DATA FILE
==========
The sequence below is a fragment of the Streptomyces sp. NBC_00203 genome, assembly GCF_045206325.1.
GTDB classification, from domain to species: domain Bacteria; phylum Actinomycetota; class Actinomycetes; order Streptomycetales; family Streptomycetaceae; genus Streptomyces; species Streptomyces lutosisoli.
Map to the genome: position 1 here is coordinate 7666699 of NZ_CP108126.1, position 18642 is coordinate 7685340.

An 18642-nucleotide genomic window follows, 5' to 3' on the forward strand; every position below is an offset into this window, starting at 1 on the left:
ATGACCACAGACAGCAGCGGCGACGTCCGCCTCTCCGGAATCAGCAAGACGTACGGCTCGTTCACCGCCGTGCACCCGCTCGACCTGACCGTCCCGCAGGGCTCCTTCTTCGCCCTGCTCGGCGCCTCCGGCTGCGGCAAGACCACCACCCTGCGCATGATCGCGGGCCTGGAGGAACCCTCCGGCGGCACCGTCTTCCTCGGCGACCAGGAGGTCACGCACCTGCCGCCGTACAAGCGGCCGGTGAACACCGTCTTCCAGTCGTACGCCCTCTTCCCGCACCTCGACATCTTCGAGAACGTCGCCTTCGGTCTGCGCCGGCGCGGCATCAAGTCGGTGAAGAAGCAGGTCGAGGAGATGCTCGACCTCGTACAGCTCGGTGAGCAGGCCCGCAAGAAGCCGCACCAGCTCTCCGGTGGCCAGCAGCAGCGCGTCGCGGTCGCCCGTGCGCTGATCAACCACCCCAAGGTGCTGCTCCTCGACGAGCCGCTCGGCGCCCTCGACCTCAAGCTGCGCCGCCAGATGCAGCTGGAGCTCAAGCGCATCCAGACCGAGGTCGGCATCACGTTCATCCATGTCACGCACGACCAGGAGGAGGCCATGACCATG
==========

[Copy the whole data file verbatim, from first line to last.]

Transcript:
The sequence below is a fragment of the Streptomyces sp. NBC_00203 genome, assembly GCF_045206325.1.
GTDB classification, from domain to species: domain Bacteria; phylum Actinomycetota; class Actinomycetes; order Streptomycetales; family Streptomycetaceae; genus Streptomyces; species Streptomyces lutosisoli.
Map to the genome: position 1 here is coordinate 7666699 of NZ_CP108126.1, position 18642 is coordinate 7685340.

An 18642-nucleotide genomic window follows, 5' to 3' on the forward strand; every position below is an offset into this window, starting at 1 on the left:
ATGACCACAGACAGCAGCGGCGACGTCCGCCTCTCCGGAATCAGCAAGACGTACGGCTCGTTCACCGCCGTGCACCCGCTCGACCTGACCGTCCCGCAGGGCTCCTTCTTCGCCCTGCTCGGCGCCTCCGGCTGCGGCAAGACCACCACCCTGCGCATGATCGCGGGCCTGGAGGAACCCTCCGGCGGCACCGTCTTCCTCGGCGACCAGGAGGTCACGCACCTGCCGCCGTACAAGCGGCCGGTGAACACCGTCTTCCAGTCGTACGCCCTCTTCCCGCACCTCGACATCTTCGAGAACGTCGCCTTCGGTCTGCGCCGGCGCGGCATCAAGTCGGTGAAGAAGCAGGTCGAGGAGATGCTCGACCTCGTACAGCTCGGTGAGCAGGCCCGCAAGAAGCCGCACCAGCTCTCCGGTGGCCAGCAGCAGCGCGTCGCGGTCGCCCGTGCGCTGATCAACCACCCCAAGGTGCTGCTCCTCGACGAGCCGCTCGGCGCCCTCGACCTCAAGCTGCGCCGCCAGATGCAGCTGGAGCTCAAGCGCATCCAGACCGAGGTCGGCATCACGTTCATCCATGTCACGCACGACCAGGAGGAGGCCATGACCATG